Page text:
San Juan Badlands

Well, sort of.  I think they are called 'bad' because they are hiding!  The map shows areas where one might find them and a couple are quite well known (Bisti).  But, those little side dirt roads are not specifically labeled to help you find your way!  We had fun exploring and we did see some of the rock formations that I associate with 'badlands'.  Actually, this area got its name 'badlands' because it is so hard to grow anything.  Farming is not supported in the area but there is a lot of natural gas and it is being extracted.

The mustard color denotes sites of 'badlands' rock formations.  Most of the roads are dirt, some requiring high clearance.

Tom and I were joined by my brother, Steve, and Angie.  Steve has just the right vehicle for a trip such as this.  Of course, being a passionate photographer, he was very willing to pull over for just about anything . . . like an old abandoned house below the 'rocks'.

A stop along the road.  I went around the corner on the left to explore the other side, which as we approached looked like it had more detail in the rocks.  See detail below.

This became my imaginary turned inside out cavern. I could not imagine how these rock formations were created.  If we were to dissect Karchner Caves would it look like this?

I suddenly realized that I had walked quite a a way around this side of the mountain, leaving the others MUCH closer to the car!  OK, I have a foot panorama going here.  Keep walking!!  They won't leave me.

Oh!!!  Getting so much more interesting!

Giving my neck a rest from looking up . . . 

While I pursued one type of image, the rest of the group focused on 'items of interest'.  So nice to see both sides of the mountain while only walking half the trek!


Oh so showing off fall color where there is none! 

The aliens are landing on the wrong side of the mountain!!

From our roadside stop we head back to seek the ever elusive road into 'badlands'.  Everyone is looking on their phones and Steve even sports a real GPS navigator on the dash!  One road is deemed 'of interest' and off we go over the cattle guard to explore.  Not quite what we expected but we are troopers!  The clouds are building, there are still images to capture.

Steve skunked us on the horse. To get yellow flowers as well . . . just lucky!

Now that is a root indeed.  A little bonsai shaped tree, small . . . but that root is a hoot!

What plants do in the badlands to survive.  Amazing.

Better than Balancing Rock at Arches National Park.  I'll bet Nancy can make a famous person's face out of this one.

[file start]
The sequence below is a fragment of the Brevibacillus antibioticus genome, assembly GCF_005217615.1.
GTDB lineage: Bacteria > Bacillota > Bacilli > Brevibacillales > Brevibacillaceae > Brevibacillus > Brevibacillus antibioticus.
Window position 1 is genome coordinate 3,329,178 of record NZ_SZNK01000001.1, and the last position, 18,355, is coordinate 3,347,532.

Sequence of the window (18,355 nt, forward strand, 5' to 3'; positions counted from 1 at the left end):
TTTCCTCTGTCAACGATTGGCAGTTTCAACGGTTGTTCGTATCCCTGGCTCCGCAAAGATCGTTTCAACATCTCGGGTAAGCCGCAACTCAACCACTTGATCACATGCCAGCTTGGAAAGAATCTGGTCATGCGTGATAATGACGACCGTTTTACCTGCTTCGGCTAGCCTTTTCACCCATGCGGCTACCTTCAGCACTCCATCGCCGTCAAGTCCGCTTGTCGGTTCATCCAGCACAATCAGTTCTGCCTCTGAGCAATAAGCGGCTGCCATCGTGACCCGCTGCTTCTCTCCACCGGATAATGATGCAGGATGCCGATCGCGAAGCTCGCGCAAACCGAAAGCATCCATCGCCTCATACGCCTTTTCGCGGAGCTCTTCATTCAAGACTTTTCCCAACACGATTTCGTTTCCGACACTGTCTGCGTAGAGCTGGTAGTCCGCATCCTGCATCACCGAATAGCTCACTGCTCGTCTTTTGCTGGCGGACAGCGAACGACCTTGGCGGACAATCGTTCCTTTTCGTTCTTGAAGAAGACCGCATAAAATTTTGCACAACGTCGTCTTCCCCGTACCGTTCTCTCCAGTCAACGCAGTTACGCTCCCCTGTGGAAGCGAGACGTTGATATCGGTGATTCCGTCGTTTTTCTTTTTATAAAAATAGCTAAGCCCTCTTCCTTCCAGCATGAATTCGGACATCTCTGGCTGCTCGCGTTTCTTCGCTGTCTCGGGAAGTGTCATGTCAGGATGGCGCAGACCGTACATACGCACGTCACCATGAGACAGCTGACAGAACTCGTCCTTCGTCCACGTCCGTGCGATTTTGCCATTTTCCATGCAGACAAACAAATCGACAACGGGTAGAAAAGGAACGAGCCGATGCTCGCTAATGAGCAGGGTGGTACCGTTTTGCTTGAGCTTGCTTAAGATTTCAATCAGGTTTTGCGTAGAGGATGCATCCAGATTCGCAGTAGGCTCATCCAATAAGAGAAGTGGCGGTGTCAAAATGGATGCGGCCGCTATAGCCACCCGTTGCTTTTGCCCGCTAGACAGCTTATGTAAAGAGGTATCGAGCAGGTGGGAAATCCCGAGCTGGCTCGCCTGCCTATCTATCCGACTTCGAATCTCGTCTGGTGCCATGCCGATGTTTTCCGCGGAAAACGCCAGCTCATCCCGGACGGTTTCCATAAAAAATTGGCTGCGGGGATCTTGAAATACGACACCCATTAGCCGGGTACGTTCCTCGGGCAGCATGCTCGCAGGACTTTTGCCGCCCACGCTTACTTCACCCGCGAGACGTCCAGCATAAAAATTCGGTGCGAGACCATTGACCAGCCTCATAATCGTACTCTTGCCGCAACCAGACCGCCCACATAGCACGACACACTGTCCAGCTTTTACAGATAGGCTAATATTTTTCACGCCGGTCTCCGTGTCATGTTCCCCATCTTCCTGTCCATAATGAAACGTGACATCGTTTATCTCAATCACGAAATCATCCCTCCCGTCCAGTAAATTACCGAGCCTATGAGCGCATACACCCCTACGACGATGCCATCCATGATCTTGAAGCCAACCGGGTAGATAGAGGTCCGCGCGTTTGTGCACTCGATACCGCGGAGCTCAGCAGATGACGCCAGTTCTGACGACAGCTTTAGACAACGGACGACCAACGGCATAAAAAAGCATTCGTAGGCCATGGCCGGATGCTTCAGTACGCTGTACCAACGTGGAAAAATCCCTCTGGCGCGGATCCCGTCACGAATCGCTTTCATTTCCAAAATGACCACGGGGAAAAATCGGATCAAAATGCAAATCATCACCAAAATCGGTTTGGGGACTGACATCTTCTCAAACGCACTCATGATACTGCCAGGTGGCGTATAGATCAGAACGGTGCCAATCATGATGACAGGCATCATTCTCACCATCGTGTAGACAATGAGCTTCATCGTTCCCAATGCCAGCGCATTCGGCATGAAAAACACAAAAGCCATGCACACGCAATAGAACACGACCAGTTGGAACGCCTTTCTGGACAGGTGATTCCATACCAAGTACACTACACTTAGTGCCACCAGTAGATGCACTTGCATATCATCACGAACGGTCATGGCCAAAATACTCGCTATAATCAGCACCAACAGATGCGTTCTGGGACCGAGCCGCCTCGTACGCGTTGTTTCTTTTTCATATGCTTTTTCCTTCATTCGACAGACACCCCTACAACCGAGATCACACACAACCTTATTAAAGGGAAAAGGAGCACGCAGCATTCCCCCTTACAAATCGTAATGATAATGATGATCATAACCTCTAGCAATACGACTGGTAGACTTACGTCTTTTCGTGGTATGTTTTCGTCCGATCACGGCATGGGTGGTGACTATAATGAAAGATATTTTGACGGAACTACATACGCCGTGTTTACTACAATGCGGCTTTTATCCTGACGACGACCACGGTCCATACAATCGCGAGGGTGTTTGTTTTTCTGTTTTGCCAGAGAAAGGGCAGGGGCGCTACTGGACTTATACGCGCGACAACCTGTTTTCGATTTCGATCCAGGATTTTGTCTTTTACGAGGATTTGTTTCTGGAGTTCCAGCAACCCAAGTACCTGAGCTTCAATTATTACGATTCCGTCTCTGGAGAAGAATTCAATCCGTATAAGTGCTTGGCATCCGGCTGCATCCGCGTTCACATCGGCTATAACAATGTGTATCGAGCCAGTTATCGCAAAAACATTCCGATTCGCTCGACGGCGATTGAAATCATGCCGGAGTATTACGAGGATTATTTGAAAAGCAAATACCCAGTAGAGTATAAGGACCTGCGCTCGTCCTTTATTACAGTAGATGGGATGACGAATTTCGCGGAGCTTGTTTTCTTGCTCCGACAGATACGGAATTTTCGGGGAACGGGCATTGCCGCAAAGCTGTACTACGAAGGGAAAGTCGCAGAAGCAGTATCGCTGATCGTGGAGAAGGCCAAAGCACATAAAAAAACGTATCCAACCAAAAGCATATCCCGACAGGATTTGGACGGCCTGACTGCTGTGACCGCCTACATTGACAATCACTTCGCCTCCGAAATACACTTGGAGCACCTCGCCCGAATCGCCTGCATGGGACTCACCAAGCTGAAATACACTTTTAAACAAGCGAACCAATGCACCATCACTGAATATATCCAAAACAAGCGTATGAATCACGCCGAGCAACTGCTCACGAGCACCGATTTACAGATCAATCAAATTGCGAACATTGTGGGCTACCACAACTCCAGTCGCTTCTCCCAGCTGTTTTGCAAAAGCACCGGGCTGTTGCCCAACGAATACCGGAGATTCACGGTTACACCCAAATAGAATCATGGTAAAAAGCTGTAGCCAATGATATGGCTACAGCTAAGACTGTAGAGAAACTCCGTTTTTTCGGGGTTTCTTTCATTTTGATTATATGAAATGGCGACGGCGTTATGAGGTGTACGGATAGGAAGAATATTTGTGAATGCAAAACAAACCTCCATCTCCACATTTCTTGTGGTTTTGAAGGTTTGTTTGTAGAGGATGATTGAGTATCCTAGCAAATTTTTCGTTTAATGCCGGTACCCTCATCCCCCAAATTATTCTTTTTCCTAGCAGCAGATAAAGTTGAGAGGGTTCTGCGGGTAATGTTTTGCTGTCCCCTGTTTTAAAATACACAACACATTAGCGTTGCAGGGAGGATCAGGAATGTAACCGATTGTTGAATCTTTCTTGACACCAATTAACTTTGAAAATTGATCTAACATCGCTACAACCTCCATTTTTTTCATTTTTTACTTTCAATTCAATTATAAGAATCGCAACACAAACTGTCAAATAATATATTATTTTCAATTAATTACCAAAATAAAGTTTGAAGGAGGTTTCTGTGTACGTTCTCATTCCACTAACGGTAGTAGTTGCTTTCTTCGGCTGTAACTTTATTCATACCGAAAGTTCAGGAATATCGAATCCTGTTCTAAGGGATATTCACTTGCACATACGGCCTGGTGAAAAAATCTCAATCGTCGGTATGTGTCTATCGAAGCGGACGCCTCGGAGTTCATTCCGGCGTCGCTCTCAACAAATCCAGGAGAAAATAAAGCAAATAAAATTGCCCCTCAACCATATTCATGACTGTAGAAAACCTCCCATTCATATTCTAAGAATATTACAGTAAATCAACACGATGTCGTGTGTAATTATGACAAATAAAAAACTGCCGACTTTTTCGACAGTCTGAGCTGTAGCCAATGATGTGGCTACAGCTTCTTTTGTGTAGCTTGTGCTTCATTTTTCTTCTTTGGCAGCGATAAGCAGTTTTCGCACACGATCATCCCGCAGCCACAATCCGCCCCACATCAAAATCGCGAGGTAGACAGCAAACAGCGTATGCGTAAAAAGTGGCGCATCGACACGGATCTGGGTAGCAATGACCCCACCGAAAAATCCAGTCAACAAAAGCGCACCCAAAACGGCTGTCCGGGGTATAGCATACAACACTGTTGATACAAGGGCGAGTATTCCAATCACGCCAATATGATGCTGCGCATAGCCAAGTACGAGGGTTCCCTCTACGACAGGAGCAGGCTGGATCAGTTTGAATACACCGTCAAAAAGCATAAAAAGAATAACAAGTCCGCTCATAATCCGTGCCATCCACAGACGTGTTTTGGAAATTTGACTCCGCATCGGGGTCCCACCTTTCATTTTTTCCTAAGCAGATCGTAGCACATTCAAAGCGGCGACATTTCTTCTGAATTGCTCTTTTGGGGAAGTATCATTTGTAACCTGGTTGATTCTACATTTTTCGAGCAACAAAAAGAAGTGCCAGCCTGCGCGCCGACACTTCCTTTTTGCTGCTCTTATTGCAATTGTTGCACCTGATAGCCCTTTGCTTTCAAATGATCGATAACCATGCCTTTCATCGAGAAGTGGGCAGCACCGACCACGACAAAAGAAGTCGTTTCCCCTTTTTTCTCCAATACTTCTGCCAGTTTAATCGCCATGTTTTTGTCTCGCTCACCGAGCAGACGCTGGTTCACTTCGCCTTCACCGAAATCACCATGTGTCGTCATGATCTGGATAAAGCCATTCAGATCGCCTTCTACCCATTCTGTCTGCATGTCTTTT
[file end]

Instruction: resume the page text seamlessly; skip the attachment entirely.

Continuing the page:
Steve enjoys shooting with an infrared filter.  This genre is not for the faint-o-heart!  He uses a 720nm filter.  He shot these at f/11, ISO 1220, with shutter speeds from 10 to 13 seconds.  He uses a Canon D5 Mark II (full frame) and at 35mm.  The images are then processed in Lightroom as a B&W, and then imported into Silver FX.  He does not set his camera up for monochrome.  He shoots RAW (wants full control over adjustments) and on a tripod.  Lots of experimentation is required as it is not unlike shooting with big stopper ND filters where you cannot see the image once the filter is on.  Composition is also very different.  Steve looks for foliage (green and living) and skies with clouds (to add white to a black sky.  Long exposures require a quiet wind and a sturdy tripod.

Processed image below.  His preview on the camera is this red color.  It takes practice to imagine, then, how the image will appear when fully processed.

Notice what happened to the yellow flowers!

Adapting, surviving and waiting for Angie.

By now our hunger pains are front of mind, more so than photo opportunities.  We head back into Cuba to a restaurant named Brunos.  It is large, nicely decorated with locally themed art, with seating for many.  Then I realized that Brunos serves the many travelers between Albuquerque and Farmington.  But first, there are shots from the car.  Tom gives you an idea of what the San Juan Basin looks like.  Oh, and his never ending love affair of all-things cars, especially the classic look!

Entry gate to Brunos.

Finally, as we get closer to Bernalillo (northern end of Albuquerque), the sun brightens the mountains to the south.  It was a fabulous, if long, day.  You were with us in spirit and it is with warm thoughts of your friendship that I write this blog.  Tom is in Austin tonight, the start of another grand adventure.  He promised photos so stay tuned.  Thanks for sharing.